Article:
County, WaterOne continue talks on treatment plant near Lansing
Leavenworth County and city of Lansing officials met behind closed doors last week with representatives of Water District No. 1 of Johnson County, the utility that has plans to build a water treatment facility in Wyandotte County and store leftover sediment from water drawn from the Missouri River in a residual monofill in Leavenworth County.
On Monday in open session, County Counselor David Van Parys told county commissioners the meeting focused on two primary points of discussion.
First was talk about the potential for providing an emergency water supply to the county.
Van Parys said that WaterOne was not opposed to entering into an interlocal agreement "on a true emergency basis to discuss how to supply water to Leavenworth County."
According to WaterOne General Manager Mike Armstrong, the utility, which supplies approximately 400,000 Johnson County residents with drinking water, already has emergency interconnects with the Board of Public Utilities' and other municipalities' pipelines, similar to the current connections that exist between BPU and Lan-Del Water District in Lansing, as well as Rural Water District No. 1 in Basehor.
"We want to make sure that as a public entity, we're working with other public utilities," Armstrong said in a phone interview Tuesday.
Van Parys also made clear WaterOne wants to avoid stepping on any toes of the county's water utilities.
"They have no intention to retail wholesale water in Leavenworth County," he assured the commission.
The second part of the meeting Thursday involved the potential application of local land-use regulation to WaterOne.
The 300 acres to be used for the planned monofill, southwest of Kansas Highway 5 between the Archer Daniels Midland grain elevator and Lakeside Speedway, is currently zoned heavy industrial, or I-3.
WaterOne's position is that as a public utility relocating within the jurisdiction of another public utility, it is not subject to local zoning laws. The county is having none of that argument.
"But we've kind of agreed to disagree on that part," Armstrong said.
Van Parys said he did not believe WaterOne qualified for immunity from zoning rules and would need to go through the regular county land use regulations -- specifically, seeking an amendment to zoning requirements or a special use permit.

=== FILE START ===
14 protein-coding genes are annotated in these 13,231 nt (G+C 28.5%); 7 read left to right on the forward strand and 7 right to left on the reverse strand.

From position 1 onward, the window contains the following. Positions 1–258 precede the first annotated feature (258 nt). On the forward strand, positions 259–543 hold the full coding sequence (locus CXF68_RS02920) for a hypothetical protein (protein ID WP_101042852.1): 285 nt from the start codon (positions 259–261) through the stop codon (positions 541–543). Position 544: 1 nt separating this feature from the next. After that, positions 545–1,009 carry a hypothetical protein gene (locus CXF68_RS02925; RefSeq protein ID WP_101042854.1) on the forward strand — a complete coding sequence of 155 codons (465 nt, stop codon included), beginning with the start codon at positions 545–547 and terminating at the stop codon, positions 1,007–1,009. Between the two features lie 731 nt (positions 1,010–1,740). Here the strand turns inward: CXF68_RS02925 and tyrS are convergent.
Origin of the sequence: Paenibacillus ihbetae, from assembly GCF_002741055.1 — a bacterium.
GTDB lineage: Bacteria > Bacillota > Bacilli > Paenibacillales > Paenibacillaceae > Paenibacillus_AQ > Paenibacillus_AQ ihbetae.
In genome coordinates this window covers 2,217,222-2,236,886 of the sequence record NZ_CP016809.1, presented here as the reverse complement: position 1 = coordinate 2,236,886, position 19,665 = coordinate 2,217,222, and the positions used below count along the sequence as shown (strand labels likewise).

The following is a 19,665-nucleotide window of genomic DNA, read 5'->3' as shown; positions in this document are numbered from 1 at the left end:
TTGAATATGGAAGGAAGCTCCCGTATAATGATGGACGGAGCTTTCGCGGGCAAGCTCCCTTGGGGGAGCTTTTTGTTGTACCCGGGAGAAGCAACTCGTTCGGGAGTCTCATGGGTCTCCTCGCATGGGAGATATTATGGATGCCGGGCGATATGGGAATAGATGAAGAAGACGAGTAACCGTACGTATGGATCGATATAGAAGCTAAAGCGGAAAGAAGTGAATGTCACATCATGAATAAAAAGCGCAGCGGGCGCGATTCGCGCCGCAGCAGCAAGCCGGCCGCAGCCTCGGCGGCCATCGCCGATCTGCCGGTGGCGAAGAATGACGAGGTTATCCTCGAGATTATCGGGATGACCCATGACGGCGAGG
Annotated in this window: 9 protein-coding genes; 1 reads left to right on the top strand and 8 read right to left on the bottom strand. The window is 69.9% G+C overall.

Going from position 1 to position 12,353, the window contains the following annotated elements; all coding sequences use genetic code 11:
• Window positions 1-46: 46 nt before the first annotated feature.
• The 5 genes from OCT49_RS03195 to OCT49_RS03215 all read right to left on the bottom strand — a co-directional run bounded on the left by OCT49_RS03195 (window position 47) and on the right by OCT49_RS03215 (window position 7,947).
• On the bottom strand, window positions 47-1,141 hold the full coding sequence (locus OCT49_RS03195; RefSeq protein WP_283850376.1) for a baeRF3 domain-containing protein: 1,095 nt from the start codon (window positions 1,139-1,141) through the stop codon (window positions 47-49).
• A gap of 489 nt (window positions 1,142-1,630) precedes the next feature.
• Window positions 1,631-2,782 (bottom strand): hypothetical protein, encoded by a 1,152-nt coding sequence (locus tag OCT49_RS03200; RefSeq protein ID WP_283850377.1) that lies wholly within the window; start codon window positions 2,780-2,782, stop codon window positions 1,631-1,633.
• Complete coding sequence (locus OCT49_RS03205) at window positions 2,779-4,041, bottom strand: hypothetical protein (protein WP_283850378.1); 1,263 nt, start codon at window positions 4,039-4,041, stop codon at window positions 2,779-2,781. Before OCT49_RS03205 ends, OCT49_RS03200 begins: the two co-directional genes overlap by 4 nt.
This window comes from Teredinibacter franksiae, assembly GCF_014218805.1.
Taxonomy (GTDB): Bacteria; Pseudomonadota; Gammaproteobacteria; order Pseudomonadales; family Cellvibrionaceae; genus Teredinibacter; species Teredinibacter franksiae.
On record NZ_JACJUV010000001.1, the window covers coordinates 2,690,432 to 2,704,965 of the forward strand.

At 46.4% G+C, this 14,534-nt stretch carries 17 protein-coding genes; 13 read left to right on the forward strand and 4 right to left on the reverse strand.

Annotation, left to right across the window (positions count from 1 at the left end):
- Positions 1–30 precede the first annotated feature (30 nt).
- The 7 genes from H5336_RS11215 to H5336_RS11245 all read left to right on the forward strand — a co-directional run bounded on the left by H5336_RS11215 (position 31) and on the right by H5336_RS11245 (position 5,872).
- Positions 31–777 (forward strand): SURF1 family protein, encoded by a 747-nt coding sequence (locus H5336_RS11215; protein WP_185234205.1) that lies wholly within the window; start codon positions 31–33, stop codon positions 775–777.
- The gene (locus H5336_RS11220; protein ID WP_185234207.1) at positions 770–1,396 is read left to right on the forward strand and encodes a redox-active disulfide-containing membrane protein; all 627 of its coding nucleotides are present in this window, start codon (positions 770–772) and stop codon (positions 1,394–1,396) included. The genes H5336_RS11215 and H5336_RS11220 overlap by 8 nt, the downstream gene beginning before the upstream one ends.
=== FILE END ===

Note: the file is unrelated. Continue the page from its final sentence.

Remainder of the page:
Armstrong stated in a March 1 meeting with the county commission that, because of the temporary nature of a special use permit, that option would not be advantageous for WaterOne.
He said Tuesday that WaterOne would be willing "to participate in the zoning amendment process but would not initiate it."
Mike Gurnee, with the Leavenworth County Planning and Zoning Department said any addition of water treatment to the list of uses permitted under an I-3 zone "would require a public hearing before the planning commission."
"(Discussions) will all be public, and it will all be open," Commission Chairman J.C. Tellefson, who represented the board at Thursday's meeting, said.
Lansing officials will be involved in further talks with WaterOne as well, since the land to be used for the monofill falls within the city's urban growth management area.
"It's just a matter of courtesy between Lansing and (WaterOne)," Van Parys said, "And to allow any input the city has."
Despite a lengthy negotiation process, Armstrong said, "I'm still optimistic that we'll get things worked out."
Also Thursday, the board:
- Unanimously awarded service contracts for chiller, electrical, heating, ventilating and air conditioning, plumbing and boiler services in the county. For chiller service, the commission selected Chaney Construction of Lawrence. For electrical work, Schwinn Electric Inc., of Kansas City, Kan., was the only company that submitted a bid. The HVAC contract went to Albert's & Son Inc. of Leavenworth. For plumbing services, with the board selecting J.F. Denney Plumbing & Heating Inc. of Leavenworth; and the boiler service contract went to Chaney Construction as well.
- Proclaimed June 12-16 Business and Industry Appreciation Week.
- Signed off on an application for a Title V grant for the third year of the Truancy Reduction Program run by the County Department of Juvenile Services.
In business Monday, the board:
- Discussed rewording a cultural, historical and educational grant provided by the county to just "cultural and educational."
The board authorized a $100,000 line item in a May 14 meeting that will be opened up to grant applications for various museums in the county.
The grant will be discussed in public session at 9 a.m.Thursday.
- Approved, 3-0, a loan from First National Bank of Leavenworth at 4.19 percent interest to finance a three-year lease of a bulldozer to be used by the County Public Works Department.
- Approved a one-year contract renewal for Public Works Director Bill Green at $81,549.